A number of our clients have discovered that they can't obtain insurance for the house they are about to buy because it has knob and tube wiring. No insurance – no mortgage. No mortgage – no real estate transaction.
A significant number of insurance companies now consider knob and tube wiring unsafe or a significantly higher risk. We disagree.
It requires two wires (normally a black one and a white one) to create a circuit. With modern wiring, these two wires (along with a ground wire) are bundled together in a single plastic sheathing. Older knob and tube wiring was installed so that the black wire and the white wire ran separately. It was installed in houses up until about 1950.
Modern wiring runs directly through holes in the structural components ( such as floor joists). Knob and tube wiring used protective ceramic tubes placed in the holes to prevent the wire from chafting against the woodwork.
Modern wiring uses staples to hold the wiring against structural members. Knob and tube wiring used more elaborate ceramic knobs to clamp the wire to the structural member.
Connections between modern wires are completed within enclosed junction boxes. Knob and tube wiring had visible connections. The wires were spliced and soldered together and then wrapped with electrical tape. Ceramic knobs were used to secure the wires so that anyone inadvertently tugging on the wire would not be tugging on the electrical connection.
Modern wiring is typically #14 gauge copper wire and capable of handling 15 amps. Knob and tube wiring is often #12 gauge copper wire and can handle 20 amps. NOTE: Even though some knob wiring and tube wiring is capable of handling 20 amps, we suggest that it be protected by 15 amp fuses because in all likelihood, some modern #14 gauge wire may be connected to the older #12 gauge wiring.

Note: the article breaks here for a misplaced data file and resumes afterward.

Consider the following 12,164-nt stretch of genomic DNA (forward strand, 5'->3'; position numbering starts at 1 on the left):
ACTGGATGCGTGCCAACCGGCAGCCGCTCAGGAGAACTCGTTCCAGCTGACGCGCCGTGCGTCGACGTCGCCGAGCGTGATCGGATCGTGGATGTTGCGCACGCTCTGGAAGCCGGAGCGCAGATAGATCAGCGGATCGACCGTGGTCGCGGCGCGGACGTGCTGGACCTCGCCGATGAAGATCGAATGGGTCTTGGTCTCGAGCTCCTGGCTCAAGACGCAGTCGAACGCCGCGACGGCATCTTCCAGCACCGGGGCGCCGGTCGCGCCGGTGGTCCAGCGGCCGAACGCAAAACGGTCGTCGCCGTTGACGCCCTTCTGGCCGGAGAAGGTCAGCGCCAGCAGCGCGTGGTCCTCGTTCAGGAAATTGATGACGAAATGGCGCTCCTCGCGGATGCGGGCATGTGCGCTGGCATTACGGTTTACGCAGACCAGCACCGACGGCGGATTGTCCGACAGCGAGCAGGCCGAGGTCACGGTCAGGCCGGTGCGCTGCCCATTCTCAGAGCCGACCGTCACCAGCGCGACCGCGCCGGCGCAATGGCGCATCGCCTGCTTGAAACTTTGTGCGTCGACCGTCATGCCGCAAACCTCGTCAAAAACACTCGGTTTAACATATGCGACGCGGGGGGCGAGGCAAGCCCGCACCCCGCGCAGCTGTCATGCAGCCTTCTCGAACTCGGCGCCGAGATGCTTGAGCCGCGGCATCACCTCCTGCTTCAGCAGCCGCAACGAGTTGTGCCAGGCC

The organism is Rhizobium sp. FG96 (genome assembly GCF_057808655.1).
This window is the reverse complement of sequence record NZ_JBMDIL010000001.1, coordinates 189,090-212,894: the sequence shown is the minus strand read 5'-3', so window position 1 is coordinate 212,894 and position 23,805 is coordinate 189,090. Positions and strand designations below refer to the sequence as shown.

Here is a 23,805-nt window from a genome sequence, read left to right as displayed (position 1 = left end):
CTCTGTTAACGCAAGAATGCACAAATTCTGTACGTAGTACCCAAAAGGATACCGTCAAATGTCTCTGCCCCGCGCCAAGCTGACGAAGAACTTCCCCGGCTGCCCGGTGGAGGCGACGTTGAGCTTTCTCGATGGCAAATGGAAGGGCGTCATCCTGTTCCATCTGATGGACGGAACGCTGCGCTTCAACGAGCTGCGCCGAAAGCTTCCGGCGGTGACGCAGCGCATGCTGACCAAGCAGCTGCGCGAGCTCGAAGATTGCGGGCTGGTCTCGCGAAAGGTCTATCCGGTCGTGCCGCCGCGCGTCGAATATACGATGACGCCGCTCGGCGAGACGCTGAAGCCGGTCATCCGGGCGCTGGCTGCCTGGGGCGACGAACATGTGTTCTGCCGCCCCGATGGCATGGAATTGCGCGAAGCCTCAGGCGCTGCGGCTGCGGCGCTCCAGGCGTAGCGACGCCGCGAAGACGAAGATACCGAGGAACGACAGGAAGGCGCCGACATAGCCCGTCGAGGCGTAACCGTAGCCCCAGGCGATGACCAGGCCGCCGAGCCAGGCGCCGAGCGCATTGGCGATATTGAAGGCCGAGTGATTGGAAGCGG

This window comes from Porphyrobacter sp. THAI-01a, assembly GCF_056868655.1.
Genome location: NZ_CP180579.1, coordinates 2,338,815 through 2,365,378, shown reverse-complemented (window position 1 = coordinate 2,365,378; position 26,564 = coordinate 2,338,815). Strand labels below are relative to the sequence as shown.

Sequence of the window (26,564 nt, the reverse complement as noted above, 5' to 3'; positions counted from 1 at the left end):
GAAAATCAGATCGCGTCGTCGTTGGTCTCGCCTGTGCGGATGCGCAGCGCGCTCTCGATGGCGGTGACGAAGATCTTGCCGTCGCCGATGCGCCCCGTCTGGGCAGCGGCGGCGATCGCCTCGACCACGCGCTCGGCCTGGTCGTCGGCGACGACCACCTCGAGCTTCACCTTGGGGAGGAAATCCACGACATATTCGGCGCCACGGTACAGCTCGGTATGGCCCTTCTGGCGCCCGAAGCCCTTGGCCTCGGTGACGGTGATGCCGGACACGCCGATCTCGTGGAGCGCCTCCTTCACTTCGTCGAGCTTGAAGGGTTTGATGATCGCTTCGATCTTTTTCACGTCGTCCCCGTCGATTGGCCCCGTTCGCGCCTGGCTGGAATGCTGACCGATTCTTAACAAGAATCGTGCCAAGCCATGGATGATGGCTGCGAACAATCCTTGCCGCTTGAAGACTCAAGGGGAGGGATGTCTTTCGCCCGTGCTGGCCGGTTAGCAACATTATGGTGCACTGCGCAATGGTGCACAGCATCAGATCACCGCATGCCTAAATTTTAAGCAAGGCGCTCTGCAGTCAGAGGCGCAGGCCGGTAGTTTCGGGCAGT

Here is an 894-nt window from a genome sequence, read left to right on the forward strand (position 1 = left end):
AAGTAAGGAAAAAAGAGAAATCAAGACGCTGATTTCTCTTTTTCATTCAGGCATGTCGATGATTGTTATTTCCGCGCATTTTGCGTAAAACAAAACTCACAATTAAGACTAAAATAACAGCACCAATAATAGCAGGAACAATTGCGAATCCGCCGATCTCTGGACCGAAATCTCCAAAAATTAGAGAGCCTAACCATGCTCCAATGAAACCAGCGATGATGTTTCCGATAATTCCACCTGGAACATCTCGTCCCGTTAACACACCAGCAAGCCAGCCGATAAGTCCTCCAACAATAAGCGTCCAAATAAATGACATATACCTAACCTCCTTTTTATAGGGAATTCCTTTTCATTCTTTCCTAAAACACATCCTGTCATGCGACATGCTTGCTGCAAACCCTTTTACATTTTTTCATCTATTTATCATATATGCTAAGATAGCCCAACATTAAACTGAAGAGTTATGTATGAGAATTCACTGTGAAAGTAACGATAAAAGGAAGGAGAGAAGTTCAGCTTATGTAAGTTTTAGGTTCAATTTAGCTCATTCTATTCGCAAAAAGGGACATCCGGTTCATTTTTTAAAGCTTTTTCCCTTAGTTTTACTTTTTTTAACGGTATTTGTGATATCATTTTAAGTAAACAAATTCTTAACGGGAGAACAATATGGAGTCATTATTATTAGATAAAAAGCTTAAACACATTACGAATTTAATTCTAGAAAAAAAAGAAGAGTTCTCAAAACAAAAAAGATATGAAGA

Knob and tube wiring is not necessarily dangerous and when installed properly it can provide many more years of service. The biggest problem with knob and tube wiring has nothing to do with the original wiring and everything to do with what has happened afterwards.
Most old houses do not have as many electrical circuits as new houses. If a circuit became overtaxed and 15 amp fuses were constantly blowing, some well informed home owners would put in 25 or 30 amp fuses to "solve" the problem. Allowing 25 or 30 amps to flow through a wire which was not intended to handle that much electricity, causes the wire to overheat. This can cause the wire and the insulation to become brittle. Some home owners have added additional outlets in the house, tying new outlets into the old wiring. And instead of making proper connections that are soldered and appropriately protected, many home owners did their own sub-standard work.
While some would argue that knob and tube wiring does not have a ground conductor, we would remind them that even modern wiring installed between 1950 and 1960 does not have a ground conductor. A ground conductor is necessary if you are plugging in appliances that have a three-prong plug. However, if the knob and tube wiring is restricted to bedrooms, living rooms, dining rooms etc. this creates no special hazard.
We feel that the insurance companies' rejection of knob and tube wiring is a knee jerk reaction reminiscent of the immediate reactions to UFFI and aluminum wiring. We are hoping that this is not a black and white issue (no pun intended) and that the mere presence of knob and tube wiring does not, in itself, create a hazard.